On 15 September, new guidance was published on the conduct of hearings which confirms that remote hearings are here to stay, at least for shorter hearings. The new guidance confirms that, although the mode of hearing is ultimately a judicial decision, for all hearings under half a day, the default position is that the hearing should take place remotely. The Court will consider a live hearing only if there is a particular reason why it would be more appropriate. The guidance includes some examples of such cases—including the Chancery Division’s Applications Court, and the Commercial Court’s and TCC’s Friday applications lists.
Where a hearing is scheduled for more than half a day, it will be for a judge to determine whether the hearing should proceed remotely, or in-person. Parties will be asked by the Listing Office for their preferences for hearing arrangements.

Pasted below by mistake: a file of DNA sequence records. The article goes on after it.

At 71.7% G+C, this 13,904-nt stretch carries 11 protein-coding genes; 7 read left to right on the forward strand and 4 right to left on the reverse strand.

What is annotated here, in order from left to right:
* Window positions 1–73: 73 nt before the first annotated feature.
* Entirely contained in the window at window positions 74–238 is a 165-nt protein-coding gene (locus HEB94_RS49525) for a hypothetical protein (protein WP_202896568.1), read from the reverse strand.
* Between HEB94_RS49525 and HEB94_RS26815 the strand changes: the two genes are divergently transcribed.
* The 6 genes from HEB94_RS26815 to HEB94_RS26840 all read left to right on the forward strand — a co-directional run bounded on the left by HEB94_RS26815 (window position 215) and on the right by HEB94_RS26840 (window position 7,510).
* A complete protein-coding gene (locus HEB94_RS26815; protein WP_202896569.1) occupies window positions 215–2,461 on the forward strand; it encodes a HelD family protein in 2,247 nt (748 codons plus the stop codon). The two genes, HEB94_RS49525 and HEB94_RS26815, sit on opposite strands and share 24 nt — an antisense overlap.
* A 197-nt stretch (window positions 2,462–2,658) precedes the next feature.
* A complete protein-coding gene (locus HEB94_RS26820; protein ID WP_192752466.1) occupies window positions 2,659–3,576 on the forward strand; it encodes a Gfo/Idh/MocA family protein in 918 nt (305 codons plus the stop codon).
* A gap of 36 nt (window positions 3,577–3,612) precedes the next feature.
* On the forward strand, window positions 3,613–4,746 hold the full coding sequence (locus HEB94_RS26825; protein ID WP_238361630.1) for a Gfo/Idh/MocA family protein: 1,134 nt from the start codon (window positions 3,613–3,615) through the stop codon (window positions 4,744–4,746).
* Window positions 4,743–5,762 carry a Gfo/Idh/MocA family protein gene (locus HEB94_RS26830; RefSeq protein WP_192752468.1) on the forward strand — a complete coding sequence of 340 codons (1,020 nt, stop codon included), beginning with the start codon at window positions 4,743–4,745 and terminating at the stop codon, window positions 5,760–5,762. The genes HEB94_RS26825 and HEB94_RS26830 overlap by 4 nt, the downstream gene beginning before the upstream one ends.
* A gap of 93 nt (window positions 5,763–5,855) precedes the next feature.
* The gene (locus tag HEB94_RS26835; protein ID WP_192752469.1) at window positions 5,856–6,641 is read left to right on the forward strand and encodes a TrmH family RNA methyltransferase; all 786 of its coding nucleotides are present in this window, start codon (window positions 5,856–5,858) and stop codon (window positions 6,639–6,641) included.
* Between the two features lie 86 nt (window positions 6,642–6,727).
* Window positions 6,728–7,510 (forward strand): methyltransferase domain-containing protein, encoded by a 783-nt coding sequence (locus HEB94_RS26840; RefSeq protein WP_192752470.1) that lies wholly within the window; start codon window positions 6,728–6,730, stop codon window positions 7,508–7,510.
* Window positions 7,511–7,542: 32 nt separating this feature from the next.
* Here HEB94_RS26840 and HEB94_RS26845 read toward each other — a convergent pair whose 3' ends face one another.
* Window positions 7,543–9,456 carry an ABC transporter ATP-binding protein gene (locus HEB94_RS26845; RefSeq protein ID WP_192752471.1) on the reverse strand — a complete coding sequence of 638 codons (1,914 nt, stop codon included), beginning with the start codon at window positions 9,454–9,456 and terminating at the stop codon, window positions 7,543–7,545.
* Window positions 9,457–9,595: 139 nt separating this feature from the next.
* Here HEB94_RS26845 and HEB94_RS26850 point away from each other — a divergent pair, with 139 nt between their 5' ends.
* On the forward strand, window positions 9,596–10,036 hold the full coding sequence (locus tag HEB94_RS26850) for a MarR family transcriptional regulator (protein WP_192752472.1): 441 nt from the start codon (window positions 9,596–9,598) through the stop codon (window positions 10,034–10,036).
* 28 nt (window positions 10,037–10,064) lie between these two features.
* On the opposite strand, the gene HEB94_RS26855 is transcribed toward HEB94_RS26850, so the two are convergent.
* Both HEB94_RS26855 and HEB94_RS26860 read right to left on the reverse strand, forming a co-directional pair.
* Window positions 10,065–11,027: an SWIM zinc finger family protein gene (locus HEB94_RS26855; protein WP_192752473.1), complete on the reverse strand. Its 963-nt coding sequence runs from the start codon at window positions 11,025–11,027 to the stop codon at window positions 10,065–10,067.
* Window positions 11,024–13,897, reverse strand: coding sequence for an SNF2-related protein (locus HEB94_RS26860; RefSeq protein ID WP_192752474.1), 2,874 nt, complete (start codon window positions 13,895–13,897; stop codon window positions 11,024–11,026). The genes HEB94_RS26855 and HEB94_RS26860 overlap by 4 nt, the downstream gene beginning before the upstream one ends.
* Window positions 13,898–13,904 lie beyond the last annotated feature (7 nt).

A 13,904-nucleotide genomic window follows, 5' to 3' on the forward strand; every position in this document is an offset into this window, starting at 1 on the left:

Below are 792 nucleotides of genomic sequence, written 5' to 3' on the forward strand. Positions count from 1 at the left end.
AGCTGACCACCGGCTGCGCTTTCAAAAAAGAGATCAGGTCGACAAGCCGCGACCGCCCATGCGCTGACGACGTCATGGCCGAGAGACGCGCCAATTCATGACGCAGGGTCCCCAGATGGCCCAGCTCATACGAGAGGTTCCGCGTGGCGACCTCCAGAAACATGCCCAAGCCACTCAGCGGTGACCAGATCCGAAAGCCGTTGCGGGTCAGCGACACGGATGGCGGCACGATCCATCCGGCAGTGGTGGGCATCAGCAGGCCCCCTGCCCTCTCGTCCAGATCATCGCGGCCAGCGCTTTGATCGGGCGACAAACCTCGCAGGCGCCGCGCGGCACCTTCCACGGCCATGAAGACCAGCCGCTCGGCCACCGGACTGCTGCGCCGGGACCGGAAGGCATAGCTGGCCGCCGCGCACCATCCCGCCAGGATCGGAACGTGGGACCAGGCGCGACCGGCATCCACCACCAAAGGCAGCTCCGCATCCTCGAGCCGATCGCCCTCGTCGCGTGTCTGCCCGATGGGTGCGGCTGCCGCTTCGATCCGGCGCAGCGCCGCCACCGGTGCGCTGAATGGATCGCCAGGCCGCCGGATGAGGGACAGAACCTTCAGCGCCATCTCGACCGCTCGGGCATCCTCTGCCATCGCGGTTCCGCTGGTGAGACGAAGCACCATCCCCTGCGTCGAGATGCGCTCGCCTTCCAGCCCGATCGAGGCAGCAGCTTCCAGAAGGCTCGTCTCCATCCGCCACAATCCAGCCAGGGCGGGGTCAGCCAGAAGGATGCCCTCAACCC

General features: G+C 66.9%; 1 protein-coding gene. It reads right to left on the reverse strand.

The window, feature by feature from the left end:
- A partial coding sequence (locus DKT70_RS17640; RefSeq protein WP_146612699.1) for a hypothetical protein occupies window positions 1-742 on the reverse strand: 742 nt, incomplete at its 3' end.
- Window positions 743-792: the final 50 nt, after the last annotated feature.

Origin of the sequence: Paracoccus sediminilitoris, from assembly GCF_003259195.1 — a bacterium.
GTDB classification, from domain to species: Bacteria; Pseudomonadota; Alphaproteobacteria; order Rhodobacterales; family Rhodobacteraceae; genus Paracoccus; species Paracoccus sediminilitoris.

The new guidance also notes that remote and hybrid hearings may also cover “a full menu of options”.
This development is a clear sign from the Courts that the conduct of hearings has significantly changed, beyond the constraints made necessary by the COVID-19 pandemic. From the perspective of many parties, remote hearings make sense; they save clients time in travelling to and attending Court in person for procedural matters, and allow parties outside of the United Kingdom to watch proceedings that they might otherwise have missed out on attending. We have previously written about the various issues that can arise from conducting virtual or hybrid hearings, and our experiences in running virtual proceedings.
The full guidance can be found on the UK Judiciary website, here.